Fourth, if there is a gift of angelic languages, why is it that every person who claims to possess this gift only speak in angelic languages? Remember that the Spirit gave the gift to the Christian (12:11,18-19). The Christian did not decide which gift he or she would receive. If the gift of speaking languages (tongues) is still continuing, why are there not people speaking earthly languages like we see in the scriptures? The reason is that they do not possess any miraculous spiritual gift.

Finally, we learned in our first lesson from Acts 8 that these spiritual gifts were only given when the apostles laid their hands on a Christian (Acts 8:17-18). Therefore, when the apostles died, the miraculous spiritual gifts were no longer able to be transferred. So even if there were a language of angels, that gift passed away with the apostles.

People key in on this one phrase, “The tongues of men and of angels” and miss the way Paul is reasoning and the point Paul is making. Paul is using the art of exaggeration to make a point that every gift and every act must be motivated by a love for the Lord.

The Character of Love (13:4-7)

Paul continues by teaching the Corinthians what true, godly love looks like. Paul reveals the character of love. This is a description of what love does and what love does not do. Interestingly, the things Paul says that love does not do are the very things the Corinthians are doing toward other Christians. So Paul is trying to get them to exercise love by stopping their actions that show a lack of love and starting the actions that show true love. As we consider the characteristics of love we must see that Paul is describing how Christians are to behave toward each other. This text is certainly useful for describing how to love in dating and in marriage. But this is not the context. The context is that this is how we are to behave as Christians toward other Christians in the body of Christ, the church.

Love is patient. The word picture is that of suffering long toward another. Love means that we will exercise patience in attitude and actions toward each other.

Love is kind. We understand what this means. Love exhibits a gentleness and tenderness toward another.

Love does not envy.The Corinthians were envious of the gifts that other Christians possessed. We will  not envious of what other Christians are able to do in the kingdom. This is not a competition. There is no best preacher award or greater glory because one is able to serve as an elder or deacon in the body of Christ. We are all looking for our part to serve. Envy is unnecessary.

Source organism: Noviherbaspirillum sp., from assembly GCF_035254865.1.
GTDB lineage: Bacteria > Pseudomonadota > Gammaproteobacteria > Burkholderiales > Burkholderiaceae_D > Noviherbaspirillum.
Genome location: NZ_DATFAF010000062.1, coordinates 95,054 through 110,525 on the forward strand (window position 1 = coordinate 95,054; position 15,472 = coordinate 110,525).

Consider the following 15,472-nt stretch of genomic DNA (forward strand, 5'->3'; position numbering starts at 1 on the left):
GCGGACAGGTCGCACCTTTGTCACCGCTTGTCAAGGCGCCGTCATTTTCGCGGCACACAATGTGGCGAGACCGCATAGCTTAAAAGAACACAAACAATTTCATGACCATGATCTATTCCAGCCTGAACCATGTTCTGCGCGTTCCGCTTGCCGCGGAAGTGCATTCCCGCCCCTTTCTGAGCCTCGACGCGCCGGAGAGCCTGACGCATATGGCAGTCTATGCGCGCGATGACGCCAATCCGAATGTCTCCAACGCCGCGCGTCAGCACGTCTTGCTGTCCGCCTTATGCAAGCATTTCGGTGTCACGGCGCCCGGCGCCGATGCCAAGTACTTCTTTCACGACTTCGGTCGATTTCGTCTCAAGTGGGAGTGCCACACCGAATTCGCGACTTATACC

Love does not boast nor is arrogant. Love does not display pride. If we love each other because of our love for Jesus, then we will not be concerned about receiving recognition. We will not care that other people pay attention to us or see what we are doing. We will want to deflect that recognition to God and his word.

Love does not behave rudely. Love does not dishonor other people. We will tear other people down with our words because we want them hurt. We are not trying to be hurt others by our actions.

Love does not insist on its own way. This is an important key to harmony among Christians. We will not be self-seeking. We will remember that our lives and our worship and our service is not about ourselves. Love is not selfish and love does not seek its own benefits. Love is not demanding.

Love is not irritable. Love is not easily angered or provoked. We are not going to be set off quickly because someone makes a mistake.

Love does not keep a record of wrongs. We do not store up in our minds all the wrongs committed against us. Christians are not to be resentful or bitter, which comes from keeping a record of wrongs.

Love finds no joy in wrongdoing. We will not be happy to see others sin. We will not want to see others stumble but will want to help others spiritual grow.

Love rejoices in the truth. Love is glad to see others excel in righteousness and godliness.

The summary is simple and memorable. Love bears all things. Love believes all things. Love hopes all things. Love endures all things. We do not give up on each other. We will bear with each other, even though we make many mistakes and commit sins. We will continue to trust each other and believe in each other. We will think the best of others and possess hope for others. Love endures even when we are harmed and hurt.

Paul tells us that if we are going desire the higher, greater gifts, look to love. Love is the more excellent way that we must practice. The love of God must be the motivation for our actions. This love will lead us to love each other, not in words alone, but in our actions. Without love for God and for each other, we are nothing before God and we have gained nothing before God. Let us examine ourselves and make changes in our thinking and behavior where necessary.